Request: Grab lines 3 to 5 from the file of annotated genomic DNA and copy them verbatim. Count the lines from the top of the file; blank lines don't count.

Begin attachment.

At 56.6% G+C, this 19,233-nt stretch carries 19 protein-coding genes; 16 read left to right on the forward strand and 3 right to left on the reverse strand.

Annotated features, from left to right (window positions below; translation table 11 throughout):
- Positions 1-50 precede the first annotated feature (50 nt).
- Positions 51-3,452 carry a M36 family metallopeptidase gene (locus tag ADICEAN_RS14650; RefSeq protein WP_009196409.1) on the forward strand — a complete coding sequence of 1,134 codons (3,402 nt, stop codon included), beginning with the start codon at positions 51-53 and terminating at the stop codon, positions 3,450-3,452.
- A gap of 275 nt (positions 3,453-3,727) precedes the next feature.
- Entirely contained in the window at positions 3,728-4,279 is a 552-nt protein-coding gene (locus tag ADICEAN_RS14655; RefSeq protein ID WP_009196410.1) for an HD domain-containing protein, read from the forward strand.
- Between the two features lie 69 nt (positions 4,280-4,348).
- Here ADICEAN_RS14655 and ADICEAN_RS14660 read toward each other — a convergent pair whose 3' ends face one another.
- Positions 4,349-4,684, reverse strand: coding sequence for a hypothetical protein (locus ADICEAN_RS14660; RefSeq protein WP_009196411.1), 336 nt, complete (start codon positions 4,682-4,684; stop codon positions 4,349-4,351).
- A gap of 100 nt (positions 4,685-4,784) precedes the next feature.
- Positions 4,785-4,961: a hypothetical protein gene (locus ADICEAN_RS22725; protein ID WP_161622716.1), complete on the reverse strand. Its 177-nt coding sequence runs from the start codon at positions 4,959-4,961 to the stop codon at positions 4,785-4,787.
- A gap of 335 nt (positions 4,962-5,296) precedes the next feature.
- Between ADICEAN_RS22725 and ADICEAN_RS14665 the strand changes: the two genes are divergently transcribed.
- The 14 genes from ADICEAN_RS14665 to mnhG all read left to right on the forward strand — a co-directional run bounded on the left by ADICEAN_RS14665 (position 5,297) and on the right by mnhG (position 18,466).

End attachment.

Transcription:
- Positions 1-50 precede the first annotated feature (50 nt).
- Positions 51-3,452 carry a M36 family metallopeptidase gene (locus tag ADICEAN_RS14650; RefSeq protein WP_009196409.1) on the forward strand — a complete coding sequence of 1,134 codons (3,402 nt, stop codon included), beginning with the start codon at positions 51-53 and terminating at the stop codon, positions 3,450-3,452.
- A gap of 275 nt (positions 3,453-3,727) precedes the next feature.